This study had several limitations. Firstly, participants were not blinded, which means that no placebo foods were prepared for the control group. Since it was impossible to prepare a placebo yogurt with similar characteristics (i.e., appearance, taste, and flavor) and deliver the blinded yogurts (active or placebo) to each participant every week, we employed an open-label design. As a result, some participants in the control group who were eager to be in the yogurt group might have experienced some stress due to the complete yogurt restriction. On the other hand, the yogurt group participants would have been motivated to complete the trial. Consequently, the differences in the mood or stress levels between the groups might have affected the results. Secondly, since participants could not consume any fermented dairy products except for the test food (for the yogurt group) according to the rules of the study, a certain amount of selection bias might have been generated. To eliminate this effect, it may in future trials be desirable to select participants who do not have a habit of consuming probiotics.
The present study involving women healthcare workers showed positive effects of OLL1073R-1 yogurt intake on improving quality of sleep, fatigue, sense of general health, and constipation. Our findings provide new insights into the field of nutritional psychology and contribute to a better comprehension for the benefits of probiotics in our society. Consumption of probiotics, including OLL1073R-1 yogurt, should support many working women in their immunological and psychological health. Further clinical trials employing appropriate sample sizes and randomized controlled trial designs are needed to validate these effects of yogurt or fermented dairy products.
Study design and participants
The trial used to generate the data employed a randomized, controlled, and open-label design. The main objective was to examine the effects of OLL1073R-1 yogurt on the incidence of influenza among women healthcare workers . This paper details the secondary, psychological health-related outcomes monitored in the same trial.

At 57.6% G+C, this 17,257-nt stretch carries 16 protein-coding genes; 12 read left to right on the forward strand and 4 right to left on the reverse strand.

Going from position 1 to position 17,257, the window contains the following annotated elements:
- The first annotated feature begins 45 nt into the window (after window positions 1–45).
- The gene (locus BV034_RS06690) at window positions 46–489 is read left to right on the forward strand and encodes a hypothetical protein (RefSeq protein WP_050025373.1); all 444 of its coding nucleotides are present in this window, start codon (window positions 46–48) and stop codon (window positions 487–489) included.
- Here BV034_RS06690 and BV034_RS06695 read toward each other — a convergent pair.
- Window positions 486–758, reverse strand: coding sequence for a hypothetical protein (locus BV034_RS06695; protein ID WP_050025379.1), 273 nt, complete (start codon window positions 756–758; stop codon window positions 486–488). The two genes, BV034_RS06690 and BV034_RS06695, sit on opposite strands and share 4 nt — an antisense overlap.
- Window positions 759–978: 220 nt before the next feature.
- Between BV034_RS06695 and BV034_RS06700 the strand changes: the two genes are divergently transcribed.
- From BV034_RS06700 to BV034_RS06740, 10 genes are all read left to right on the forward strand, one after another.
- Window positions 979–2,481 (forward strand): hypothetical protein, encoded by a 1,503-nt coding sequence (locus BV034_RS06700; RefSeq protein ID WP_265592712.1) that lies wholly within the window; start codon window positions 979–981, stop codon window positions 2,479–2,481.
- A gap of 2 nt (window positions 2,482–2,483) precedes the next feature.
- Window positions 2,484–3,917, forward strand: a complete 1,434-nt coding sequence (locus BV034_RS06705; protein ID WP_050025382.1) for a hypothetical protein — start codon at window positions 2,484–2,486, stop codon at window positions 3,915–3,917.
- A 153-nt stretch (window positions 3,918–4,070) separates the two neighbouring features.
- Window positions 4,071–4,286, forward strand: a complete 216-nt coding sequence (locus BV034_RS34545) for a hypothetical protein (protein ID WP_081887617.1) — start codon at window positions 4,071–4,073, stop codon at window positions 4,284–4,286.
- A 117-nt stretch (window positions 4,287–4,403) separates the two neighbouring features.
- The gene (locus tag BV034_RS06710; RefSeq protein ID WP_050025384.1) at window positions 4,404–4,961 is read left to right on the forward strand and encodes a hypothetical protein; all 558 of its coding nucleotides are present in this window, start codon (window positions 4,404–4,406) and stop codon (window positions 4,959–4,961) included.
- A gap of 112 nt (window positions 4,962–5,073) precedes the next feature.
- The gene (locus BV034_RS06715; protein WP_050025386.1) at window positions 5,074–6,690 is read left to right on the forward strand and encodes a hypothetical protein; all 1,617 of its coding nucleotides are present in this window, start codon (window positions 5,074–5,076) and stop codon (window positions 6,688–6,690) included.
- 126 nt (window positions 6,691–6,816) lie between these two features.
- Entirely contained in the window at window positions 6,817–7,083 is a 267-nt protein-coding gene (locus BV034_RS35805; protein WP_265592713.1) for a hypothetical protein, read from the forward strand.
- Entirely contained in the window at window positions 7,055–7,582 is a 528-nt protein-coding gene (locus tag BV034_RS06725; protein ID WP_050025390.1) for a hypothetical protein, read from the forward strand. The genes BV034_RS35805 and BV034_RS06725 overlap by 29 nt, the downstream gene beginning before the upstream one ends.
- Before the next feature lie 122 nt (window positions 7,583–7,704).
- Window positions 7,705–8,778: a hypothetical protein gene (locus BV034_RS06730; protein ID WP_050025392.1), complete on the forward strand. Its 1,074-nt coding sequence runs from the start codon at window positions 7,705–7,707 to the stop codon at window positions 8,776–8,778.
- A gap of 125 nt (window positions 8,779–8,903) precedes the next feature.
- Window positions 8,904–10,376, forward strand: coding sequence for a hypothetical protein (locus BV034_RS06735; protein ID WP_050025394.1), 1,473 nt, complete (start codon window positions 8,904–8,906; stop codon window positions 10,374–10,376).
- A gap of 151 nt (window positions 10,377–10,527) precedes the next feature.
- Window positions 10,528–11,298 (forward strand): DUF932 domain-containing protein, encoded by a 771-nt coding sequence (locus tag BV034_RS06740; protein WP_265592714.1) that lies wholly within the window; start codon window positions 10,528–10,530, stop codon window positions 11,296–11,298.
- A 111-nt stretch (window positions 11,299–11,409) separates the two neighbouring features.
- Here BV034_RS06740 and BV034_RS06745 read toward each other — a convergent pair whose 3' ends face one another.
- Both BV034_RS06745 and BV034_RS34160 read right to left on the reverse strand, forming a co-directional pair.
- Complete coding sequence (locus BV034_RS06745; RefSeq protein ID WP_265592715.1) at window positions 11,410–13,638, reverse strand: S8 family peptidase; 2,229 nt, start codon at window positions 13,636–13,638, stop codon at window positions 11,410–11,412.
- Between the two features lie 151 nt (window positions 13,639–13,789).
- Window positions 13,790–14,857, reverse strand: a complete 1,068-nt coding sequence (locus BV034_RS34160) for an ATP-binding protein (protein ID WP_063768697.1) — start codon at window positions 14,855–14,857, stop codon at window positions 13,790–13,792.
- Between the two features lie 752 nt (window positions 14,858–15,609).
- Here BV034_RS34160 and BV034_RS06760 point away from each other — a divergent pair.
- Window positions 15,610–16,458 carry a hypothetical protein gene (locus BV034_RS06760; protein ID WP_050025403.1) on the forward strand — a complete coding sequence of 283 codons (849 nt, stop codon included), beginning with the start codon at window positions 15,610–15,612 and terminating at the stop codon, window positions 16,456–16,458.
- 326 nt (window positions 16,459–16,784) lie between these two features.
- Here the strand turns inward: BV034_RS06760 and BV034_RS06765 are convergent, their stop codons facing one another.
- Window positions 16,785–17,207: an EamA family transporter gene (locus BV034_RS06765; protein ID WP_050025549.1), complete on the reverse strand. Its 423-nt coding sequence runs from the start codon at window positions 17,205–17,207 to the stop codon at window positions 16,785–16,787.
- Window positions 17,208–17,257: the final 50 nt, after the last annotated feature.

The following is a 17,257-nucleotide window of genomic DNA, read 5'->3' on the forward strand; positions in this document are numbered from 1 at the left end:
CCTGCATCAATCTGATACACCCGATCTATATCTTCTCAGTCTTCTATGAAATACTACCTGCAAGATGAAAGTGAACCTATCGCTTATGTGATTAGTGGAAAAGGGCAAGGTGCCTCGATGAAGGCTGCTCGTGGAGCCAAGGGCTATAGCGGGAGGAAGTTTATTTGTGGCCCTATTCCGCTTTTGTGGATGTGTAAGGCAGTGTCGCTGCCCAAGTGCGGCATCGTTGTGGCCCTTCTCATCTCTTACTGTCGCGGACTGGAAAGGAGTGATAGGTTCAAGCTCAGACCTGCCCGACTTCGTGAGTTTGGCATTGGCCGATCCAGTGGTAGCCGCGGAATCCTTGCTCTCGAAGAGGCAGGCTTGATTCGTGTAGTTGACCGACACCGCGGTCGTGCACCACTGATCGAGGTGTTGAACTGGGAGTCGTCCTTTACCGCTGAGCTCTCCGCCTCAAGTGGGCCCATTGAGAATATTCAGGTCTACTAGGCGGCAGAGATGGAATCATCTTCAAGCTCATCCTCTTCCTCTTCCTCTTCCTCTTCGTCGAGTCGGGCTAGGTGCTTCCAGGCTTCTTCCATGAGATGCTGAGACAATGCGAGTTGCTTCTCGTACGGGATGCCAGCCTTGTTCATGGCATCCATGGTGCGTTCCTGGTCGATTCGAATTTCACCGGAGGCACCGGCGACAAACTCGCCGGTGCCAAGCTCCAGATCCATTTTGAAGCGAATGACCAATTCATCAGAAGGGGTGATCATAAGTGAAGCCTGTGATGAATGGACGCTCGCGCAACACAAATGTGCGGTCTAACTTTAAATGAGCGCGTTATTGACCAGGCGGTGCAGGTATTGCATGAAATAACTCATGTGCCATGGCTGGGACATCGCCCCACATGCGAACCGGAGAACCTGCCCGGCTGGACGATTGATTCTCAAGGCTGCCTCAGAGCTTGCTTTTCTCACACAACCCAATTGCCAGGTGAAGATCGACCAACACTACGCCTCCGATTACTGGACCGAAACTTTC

The main contents of methods of the present trial were explained in the previous report . Women (aged ≥ 20 years) who were currently employed as medical or welfare-related professionals at medical institutions in Ehime prefecture and could understand the study purpose were selected, with written informed consent. The exclusion criteria were as follows: (1) pregnancy; (2) contracting influenza during the period from July 2016 to the date of providing written informed consent; (3) allergic responses to dairy products; (4) lactose intolerance; (5) instructed to restrict calorie intake by a physician; (6) history of diseases involving the immune system (e.g., rheumatism, cancer, thyroid disorder, systemic lupus erythematosus, myasthenia gravis, Graves’ disease, scleroderma); (7) participation in other clinical trials within the past 3 months; and (8) judged as unsuitable by the principal physician for other reasons. Of the 1026 women who agreed to participate in this study, 20 failed the exclusion criteria and 24 declined to participate after the agreement. Therefore, 982 women were examined at the screening session. By the day of the examination session, 20 further women failed the exclusion criteria and one declined participation. Consequently, 961 women (aged 20–71 years) were enrolled in the present study.
All participants were instructed not to consume any yogurt or fermented dairy foods from the day of agreement to that of random assignment. Participants were assigned to either the yogurt group (n = 479) or the control group (n = 482) through block randomization within three strata: institutions of employment, age, and having a plan of influenza vaccination or not.
Participants in the yogurt group consumed the test yogurt daily for 16 weeks (from November 14, 2016 to March 5, 2017), whereas those in the control group did not consume yogurt during this period. Furthermore, all participants were instructed not to consume any other yogurt or fermented dairy products throughout this trial. The participants answered self-administrated questionnaires at baseline and after 16 weeks. In addition, participants were provided with a “health notebook” to record changes in their lifestyles, intake of the test yogurt (for the yogurt group), and intake of any other yogurt or fermented dairy foods (for both groups) during the trial period. During the trial, four and 12 participants in the yogurt and control group declined participation, respectively. In the control group, two participants did not attend the examination session and one did not complete the self-administered questionnaires 16 weeks later. In addition, two and four participants in the yogurt group and control group, respectively, revealed that they were pregnant during the trial, thereby infringing the exclusion criteria. Figure 1 shows the sampling scheme throughout this study.